Okay, so maybe most of us don’t really want to summit Mt. Everest for a living, but step in the shoes of Dawa Gyaljen Sherpa, a Nepal native who has conquered the world’s highest peak four times, and you’ll get a glimpse of just how epic, challenging, and fulfilling the job can be. The 29-year-old expedition guide, who is the deputy operations manager for Intrepid Travel in Nepal, the country’s largest trekking operator, recently caught up with AFAR to share his story.
What led you to pursue this career path?
It started with my childhood. I grew up surrounded by mountains in a village west of Namche Bazaar, which is considered the gateway to Everest. When I was a kid, my friends and I would hike around for hours and watch trekkers pass through our village. I told my father, who was a professional climber, that I wanted to be a guide, and at first he told me not to do it. As a mountaineer himself, my father has seen a lot of accidents. He also never went to school and wanted me to study instead. Traditionally, only uneducated Sherpas worked as mountain guides. Today, they’re skilled and educated. I got my undergraduate degree in business in Kathmandu and then went to London to get my master’s degree in tourism at the London School of Commerce.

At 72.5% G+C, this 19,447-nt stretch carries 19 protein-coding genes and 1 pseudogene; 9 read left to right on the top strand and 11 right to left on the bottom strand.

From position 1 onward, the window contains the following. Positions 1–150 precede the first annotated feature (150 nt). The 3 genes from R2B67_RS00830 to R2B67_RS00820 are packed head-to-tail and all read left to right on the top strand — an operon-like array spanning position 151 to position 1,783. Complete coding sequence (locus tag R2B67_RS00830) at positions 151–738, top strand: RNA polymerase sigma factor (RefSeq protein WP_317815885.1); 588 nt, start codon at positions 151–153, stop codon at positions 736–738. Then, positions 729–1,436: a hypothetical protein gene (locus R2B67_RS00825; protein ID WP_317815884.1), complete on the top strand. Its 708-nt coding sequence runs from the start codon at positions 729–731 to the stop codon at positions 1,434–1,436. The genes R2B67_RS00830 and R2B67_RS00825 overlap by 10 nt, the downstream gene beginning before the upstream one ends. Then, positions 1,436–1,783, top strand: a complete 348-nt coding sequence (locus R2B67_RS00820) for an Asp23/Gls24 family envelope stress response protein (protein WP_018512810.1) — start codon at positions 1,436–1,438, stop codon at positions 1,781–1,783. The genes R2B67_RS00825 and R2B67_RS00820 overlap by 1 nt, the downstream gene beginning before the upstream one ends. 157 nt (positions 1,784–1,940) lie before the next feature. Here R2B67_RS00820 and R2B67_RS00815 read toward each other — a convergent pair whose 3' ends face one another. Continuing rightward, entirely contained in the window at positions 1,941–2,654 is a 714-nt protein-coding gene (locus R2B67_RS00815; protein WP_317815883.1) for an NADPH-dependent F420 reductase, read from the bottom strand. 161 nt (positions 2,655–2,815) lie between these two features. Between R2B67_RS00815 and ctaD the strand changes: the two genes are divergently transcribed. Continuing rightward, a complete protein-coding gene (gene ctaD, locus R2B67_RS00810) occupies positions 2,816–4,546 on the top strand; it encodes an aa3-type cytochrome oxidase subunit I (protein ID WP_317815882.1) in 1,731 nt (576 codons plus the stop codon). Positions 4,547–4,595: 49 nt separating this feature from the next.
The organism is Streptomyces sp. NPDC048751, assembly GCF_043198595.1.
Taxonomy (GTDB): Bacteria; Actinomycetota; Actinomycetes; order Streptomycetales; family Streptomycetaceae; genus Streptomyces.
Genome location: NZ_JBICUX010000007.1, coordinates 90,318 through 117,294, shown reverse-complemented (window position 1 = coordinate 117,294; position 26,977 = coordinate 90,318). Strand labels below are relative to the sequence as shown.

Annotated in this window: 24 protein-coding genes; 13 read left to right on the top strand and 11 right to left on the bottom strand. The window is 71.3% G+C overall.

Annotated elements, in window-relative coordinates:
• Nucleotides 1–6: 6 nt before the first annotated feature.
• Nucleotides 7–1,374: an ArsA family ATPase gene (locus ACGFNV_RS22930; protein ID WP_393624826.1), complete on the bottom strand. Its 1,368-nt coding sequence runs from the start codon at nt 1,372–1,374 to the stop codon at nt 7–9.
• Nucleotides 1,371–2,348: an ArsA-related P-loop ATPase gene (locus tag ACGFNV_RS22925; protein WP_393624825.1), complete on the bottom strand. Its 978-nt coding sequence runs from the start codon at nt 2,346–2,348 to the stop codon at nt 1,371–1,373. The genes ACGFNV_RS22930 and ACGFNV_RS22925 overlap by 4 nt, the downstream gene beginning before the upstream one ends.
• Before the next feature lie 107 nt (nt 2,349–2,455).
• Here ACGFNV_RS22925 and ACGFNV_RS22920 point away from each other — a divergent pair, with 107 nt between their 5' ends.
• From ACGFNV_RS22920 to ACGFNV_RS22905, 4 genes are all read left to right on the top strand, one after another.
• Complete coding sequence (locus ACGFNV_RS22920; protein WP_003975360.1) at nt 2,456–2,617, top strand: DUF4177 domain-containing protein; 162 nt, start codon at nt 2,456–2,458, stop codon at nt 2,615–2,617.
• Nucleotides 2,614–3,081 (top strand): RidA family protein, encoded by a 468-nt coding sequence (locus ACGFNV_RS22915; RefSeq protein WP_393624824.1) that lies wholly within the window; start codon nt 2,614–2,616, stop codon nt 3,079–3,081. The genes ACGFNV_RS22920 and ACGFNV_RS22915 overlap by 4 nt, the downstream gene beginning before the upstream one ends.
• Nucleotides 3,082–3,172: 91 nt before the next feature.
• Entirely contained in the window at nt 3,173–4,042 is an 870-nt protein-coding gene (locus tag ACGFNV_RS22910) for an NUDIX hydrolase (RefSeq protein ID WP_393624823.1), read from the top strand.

How does one become a guide?
Usually you have to start as a porter, but for me it was easier because most of my uncles are climbers, so I got the opportunity straight away. When I was 16, I started climbing Nepal’s peaks, including Yala Peak in Langtang, which is about 18,000 feet, and in 2005, I summited Everest for the first time. Local companies and senior guides assess aspiring professional climbers, and you get hired based on your track record, your strength that year, and your technique. The more times you summit Everest successfully, the more pay and respect you get. Some companies even get into bidding wars for a particular guide.
What are the day-to-day obligations of being an expedition guide?
Typically the ratio is one guide to one climber within an expedition group, and the guide basically needs to do everything for the client from Everest Base Camp and above. We need to cook for them, fix their tent for them, help them with their footing, and help carry their loads if a high-altitude porter isn’t available. Another big part of our job is to provide inspiration and motivation. Even if they’re physically strong, mentally they may need encouragement. Sometimes I remind them that we’re climbing together, that if they die, then I also die, so let’s do this together as a team. We also have to know when a client’s life is at risk. Once I was with a climber who wanted to summit Everest without oxygen, but he was feeling so unwell that I had to intervene and give him oxygen so he could maintain his body temperature.
The first perk is that I get to climb. It’s become a habit. Once you start climbing, it’s an addiction. To me, going only halfway up a mountain is a job only half done. Secondly, I have an opportunity to work with and make friends with people from all over the world.